Although Inkscape is a primarily an image creation tool akin to Photoshop, it also has a wide range of photo editing features. This program allows you to work on multiple layers, clone and heal parts of your image, and also apply transformations such as rotations and cropping. The rendering process is advanced too and you can export high-quality images once you have finished editing them with ease. Finally, Inkscape also supports a multitude of file types including SVG, PNG and EPS.

5. Photivo

Official Website - http://photivo.org/

Standout Feature - Advanced perspective correction including distortion and geometry

Photovio is another superb image editing program that can integrate with GIMP. It is possible to edit both RAW files and Bitmap images at a 16bit resolution and the program contains some advanced corrective tools such as line denoise, bad pixel reduction, media filters and green equilibration. Moreover, Photovio allows you to adjust contrast, sharpening levels, saturation, grain, tone and vignette - all of these features are easy to use and allow a user to really improve the quality of their photos.

6. Aftershot Pro

Official Website - https://www.aftershotpro.com/en/

Standout Feature - HDR capabilities

Aftershot Pro is one of the few purchasable editing programs for Linux but it is well known and extremely professional. If you have a little spare cash and really want to do some high-end photo editing then consider checking out the free trial of Aftershot first. Using this program, you are granted a high degree of control over your images and can even create your own copyright watermarks. Furthermore, tools include highlight and shadow recovery, blemish remover, lens correction and merge high dynamic range photos. Finally, Aftershot Pro contains a library of different plugins to extend its functionality and an in-depth plugin manager.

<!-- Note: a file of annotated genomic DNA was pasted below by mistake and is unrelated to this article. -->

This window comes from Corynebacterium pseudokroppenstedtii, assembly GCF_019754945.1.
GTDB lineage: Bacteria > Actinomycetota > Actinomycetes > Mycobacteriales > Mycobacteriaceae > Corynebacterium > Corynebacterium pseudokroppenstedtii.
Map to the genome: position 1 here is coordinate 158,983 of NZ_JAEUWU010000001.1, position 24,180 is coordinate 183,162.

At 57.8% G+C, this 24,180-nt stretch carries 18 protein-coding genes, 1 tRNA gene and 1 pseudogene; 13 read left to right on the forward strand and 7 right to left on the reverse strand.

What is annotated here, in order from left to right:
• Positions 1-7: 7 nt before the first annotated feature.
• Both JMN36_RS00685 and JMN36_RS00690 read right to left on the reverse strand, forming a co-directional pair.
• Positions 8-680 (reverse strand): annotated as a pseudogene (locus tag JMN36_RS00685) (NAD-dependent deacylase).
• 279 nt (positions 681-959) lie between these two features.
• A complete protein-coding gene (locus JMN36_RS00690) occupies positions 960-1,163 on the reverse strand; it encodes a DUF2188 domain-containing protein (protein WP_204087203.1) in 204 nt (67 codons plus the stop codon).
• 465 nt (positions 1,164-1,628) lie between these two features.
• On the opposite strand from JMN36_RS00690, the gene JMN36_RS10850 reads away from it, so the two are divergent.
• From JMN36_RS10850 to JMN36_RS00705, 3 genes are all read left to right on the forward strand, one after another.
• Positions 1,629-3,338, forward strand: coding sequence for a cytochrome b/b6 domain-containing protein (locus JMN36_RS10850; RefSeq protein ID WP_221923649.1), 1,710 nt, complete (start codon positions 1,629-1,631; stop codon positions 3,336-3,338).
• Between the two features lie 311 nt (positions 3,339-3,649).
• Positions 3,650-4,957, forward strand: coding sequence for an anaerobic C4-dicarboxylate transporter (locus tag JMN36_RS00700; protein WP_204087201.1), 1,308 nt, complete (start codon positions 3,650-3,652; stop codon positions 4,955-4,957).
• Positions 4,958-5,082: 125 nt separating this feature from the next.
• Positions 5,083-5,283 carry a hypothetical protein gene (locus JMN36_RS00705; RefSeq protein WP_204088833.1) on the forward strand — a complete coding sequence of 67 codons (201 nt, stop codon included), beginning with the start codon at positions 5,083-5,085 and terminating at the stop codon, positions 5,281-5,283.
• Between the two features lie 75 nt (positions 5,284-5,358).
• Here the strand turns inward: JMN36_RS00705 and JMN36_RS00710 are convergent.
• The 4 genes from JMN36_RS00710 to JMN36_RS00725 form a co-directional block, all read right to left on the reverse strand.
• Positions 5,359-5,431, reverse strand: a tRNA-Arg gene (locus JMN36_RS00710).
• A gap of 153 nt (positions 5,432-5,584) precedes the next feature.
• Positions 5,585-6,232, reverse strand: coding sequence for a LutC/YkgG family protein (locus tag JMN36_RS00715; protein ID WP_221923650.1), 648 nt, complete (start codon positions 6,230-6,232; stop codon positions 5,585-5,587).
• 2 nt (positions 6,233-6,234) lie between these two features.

7. Pixeluvo

Official Website - http://www.pixeluvo.com/

Standout Feature - Spot healing and clone tools

If you are looking for an alternative to Lightroom, Pixeluvo is about as close as you can get on Linux devices. This photo editing program has a beautiful interface with intuitive controls and a myriad of superb tools that are all logically placed. To start with, Pixeluvo allows you to correct image distortion, add a vignette, perform spot-healing and even add text and watermarks. Furthermore, this program has advanced colour correction features such as temperature control, hue and saturation levels, and shadow and highlight sliders. Pixeluvo really is a marvellous piece of software and a top contender in the Linux market for editing programs.

We hope you have found this list informative and useful - photo editing is just as important as capturing the photos themselves and you must be confident that you have a useful array of editing tools at your disposal. Using this list, you should now have a fantastic idea of the types of editing software available for Linux devices - why not download a few of them and see which program you find the most intuitive and easy to use?

This is a guest post by Max Therry, the owner of http://photogeeky.com


  1. LOL! You forgot to mention RawTherapee!

  2. Photivo ! Not photovio... 😎😎😎

    1. Wow, read the article dozens of time and still missed this typo (not only this I suspect). Thank you for noticing!